A culture of nurturing talent from the bottom up is critical for long-term succession planning. Promoting top talent also preserves institutional knowledge. As such, by increasing employee loyalty, you can improve overall business performance.

4. Early talent development drives employee engagement and retention

Life-long employee retention is a thing of the past. Most employees will change employers at least a couple of times throughout their careers. And millennials and Gen Z employees are more likely to jump ship than their predecessors. But that doesn’t mean employee turnover should be left to run amok—and it starts with early talent.

The reasons for high employee turnover in early talent can vary, ranging from lack of purpose and employee burnout, to poor career guidance. But surveys have shown that 65% of younger employees are likely to leave their current company and join one with more opportunities for mentorship. 

“Finding a mentor you admire, both personally and professionally, can be transformational in giving you a sense of control, a direction over your career development—and perhaps most importantly, the confidence you need to maximize it.” - Fast Company

Of course, there are many ways you can promote employee retention and engagement. But it’s clear that when employers invest in young talent, they’re more likely to stay within the organization.

10KC helps you launch and scale early talent mentorship programs to develop, retain, and engage top talent. Learn more.

What’s involved with early career talent management? 

Early career talent management can look a bit different depending on your organization and team’s needs. A holistic approach often includes multiple components. Some common ways to elevate the early talent experience include:

  • Skills development: As employees step into their first professional roles, learning and development opportunities can help them develop the skills they need to succeed and make an impact on your organization. 
  • Mentorship and sponsorship: Early talent are still building their networks. Mentorship and sponsorship ensure that employees have access to networks and peers to support their growth.
  • Career pathing: Modern career pathing can be confusing. Providing clear career paths can help early talent navigate growth opportunities within the organization as they advance through their careers, keeping them engaged and motivated.

Steps for creating an early career development program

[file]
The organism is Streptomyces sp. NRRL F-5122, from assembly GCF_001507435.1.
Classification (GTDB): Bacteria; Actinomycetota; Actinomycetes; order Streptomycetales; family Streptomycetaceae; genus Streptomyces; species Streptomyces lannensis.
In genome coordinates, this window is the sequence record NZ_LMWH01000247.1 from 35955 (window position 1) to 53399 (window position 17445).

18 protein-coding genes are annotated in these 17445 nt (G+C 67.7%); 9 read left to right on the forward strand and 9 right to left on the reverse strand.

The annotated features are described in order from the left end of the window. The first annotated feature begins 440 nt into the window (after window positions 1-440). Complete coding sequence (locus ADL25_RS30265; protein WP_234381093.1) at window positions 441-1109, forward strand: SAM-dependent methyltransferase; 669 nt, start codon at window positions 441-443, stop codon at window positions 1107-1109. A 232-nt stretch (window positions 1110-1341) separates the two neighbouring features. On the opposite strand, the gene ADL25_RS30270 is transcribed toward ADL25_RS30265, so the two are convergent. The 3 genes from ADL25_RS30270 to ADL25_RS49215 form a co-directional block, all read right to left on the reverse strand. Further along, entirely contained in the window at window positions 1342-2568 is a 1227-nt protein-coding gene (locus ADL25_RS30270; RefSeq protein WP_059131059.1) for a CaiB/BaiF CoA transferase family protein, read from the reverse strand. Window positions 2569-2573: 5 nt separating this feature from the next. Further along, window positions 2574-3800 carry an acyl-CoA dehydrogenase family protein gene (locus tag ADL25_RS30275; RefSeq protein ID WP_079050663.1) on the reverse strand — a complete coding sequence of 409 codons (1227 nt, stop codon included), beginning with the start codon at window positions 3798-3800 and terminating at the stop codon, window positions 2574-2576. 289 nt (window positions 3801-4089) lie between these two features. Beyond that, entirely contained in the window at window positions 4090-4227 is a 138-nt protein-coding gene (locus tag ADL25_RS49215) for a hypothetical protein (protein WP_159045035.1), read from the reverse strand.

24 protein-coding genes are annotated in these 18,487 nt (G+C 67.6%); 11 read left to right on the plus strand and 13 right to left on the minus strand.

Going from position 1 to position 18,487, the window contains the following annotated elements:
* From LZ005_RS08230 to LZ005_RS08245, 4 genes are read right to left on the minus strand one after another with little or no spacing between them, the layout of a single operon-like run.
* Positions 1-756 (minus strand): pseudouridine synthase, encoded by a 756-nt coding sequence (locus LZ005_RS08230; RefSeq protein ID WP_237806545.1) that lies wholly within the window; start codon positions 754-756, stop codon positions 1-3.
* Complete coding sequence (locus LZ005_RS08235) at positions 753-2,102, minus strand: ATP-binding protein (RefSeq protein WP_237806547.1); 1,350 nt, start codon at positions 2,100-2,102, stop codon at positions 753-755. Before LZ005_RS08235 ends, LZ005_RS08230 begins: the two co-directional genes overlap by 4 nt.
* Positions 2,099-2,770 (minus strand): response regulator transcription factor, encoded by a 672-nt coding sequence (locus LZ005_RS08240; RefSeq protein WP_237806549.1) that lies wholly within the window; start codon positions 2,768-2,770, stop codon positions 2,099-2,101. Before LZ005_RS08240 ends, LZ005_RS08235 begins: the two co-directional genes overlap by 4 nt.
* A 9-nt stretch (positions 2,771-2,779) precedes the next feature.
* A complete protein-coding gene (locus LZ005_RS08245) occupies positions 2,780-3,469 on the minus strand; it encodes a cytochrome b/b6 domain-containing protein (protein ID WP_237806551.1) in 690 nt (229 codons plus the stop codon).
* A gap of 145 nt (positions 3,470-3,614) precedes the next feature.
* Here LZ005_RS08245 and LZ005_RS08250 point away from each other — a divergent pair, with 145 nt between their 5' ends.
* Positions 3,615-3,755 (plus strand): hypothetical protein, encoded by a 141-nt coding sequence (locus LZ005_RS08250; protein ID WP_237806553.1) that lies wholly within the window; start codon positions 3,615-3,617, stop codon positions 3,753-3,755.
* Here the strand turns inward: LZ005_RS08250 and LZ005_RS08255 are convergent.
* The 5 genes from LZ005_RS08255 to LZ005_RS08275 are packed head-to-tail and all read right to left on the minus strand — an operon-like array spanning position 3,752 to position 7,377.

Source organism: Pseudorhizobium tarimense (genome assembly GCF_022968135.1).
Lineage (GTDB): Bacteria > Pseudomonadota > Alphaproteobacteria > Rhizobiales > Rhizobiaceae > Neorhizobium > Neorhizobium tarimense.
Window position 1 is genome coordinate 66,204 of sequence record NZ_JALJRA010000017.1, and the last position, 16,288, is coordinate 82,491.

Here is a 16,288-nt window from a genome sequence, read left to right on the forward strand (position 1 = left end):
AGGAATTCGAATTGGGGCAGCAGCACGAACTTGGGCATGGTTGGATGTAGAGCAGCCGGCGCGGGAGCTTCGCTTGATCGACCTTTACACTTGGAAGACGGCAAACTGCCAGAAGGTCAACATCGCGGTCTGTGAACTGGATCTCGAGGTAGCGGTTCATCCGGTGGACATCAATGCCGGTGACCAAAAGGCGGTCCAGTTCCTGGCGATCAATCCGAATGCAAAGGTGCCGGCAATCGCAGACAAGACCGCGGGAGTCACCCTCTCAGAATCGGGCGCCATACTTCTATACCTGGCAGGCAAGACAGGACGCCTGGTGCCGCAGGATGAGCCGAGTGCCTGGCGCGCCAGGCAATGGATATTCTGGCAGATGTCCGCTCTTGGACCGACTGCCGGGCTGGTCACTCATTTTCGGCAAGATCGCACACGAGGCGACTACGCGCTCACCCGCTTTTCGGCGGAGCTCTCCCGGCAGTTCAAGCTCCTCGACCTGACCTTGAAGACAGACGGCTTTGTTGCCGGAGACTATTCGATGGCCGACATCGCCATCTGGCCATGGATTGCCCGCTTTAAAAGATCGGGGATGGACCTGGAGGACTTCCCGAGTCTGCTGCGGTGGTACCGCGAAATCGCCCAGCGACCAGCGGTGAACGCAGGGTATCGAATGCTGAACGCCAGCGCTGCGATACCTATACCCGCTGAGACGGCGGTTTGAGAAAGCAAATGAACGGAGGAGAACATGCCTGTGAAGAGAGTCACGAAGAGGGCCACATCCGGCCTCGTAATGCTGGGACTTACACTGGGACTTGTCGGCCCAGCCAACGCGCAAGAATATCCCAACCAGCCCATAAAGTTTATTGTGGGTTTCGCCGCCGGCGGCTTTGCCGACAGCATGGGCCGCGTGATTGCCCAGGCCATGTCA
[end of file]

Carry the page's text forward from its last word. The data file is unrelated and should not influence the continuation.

Here are some steps you can take to start, scale, and improve your early career development program. 

1. Identify your early career program goals

There are a dozen ways you can approach an early career program. It’s easy to spread yourself too thin. So instead of trying to tackle everything at once, start by identifying one or two specific goals. This allows you to focus your program efforts on reaching that goal.

Some examples of early talent program goals might include:

  • Providing more opportunities for new hires and junior employees to engage with senior leadership and executives.
  • Attracting top early talent through a mentorship program that creates learning and growth opportunities.

2. Build a curriculum to reach your objectives

Development programs thrive on structure—especially with early talent where employees may have less understanding of the skills and experience they need to grow. This is where a development curriculum comes in.

Development curriculums are intentionally designed to help early talent reach their own goals. They might include discussion guides, meeting goals, or even learning roadmaps. 

But it’s not just about individual learning objectives. When you have the right development programs in place, it can help you reach your organization’s early talent development goals as well.

10KC Development Programs. Choose from one of 10KC’s off-the-shelf mentorship and development programs, or design your own. Learn more.


3. Define how you’ll select participants

Unlike a broader development or mentorship program, early talent programs are targeted toward a very specific subset of employees. So how do you decide who will take part?

Having clear program eligibility guidelines can help you get the right participants and prevent other employees from feeling left out.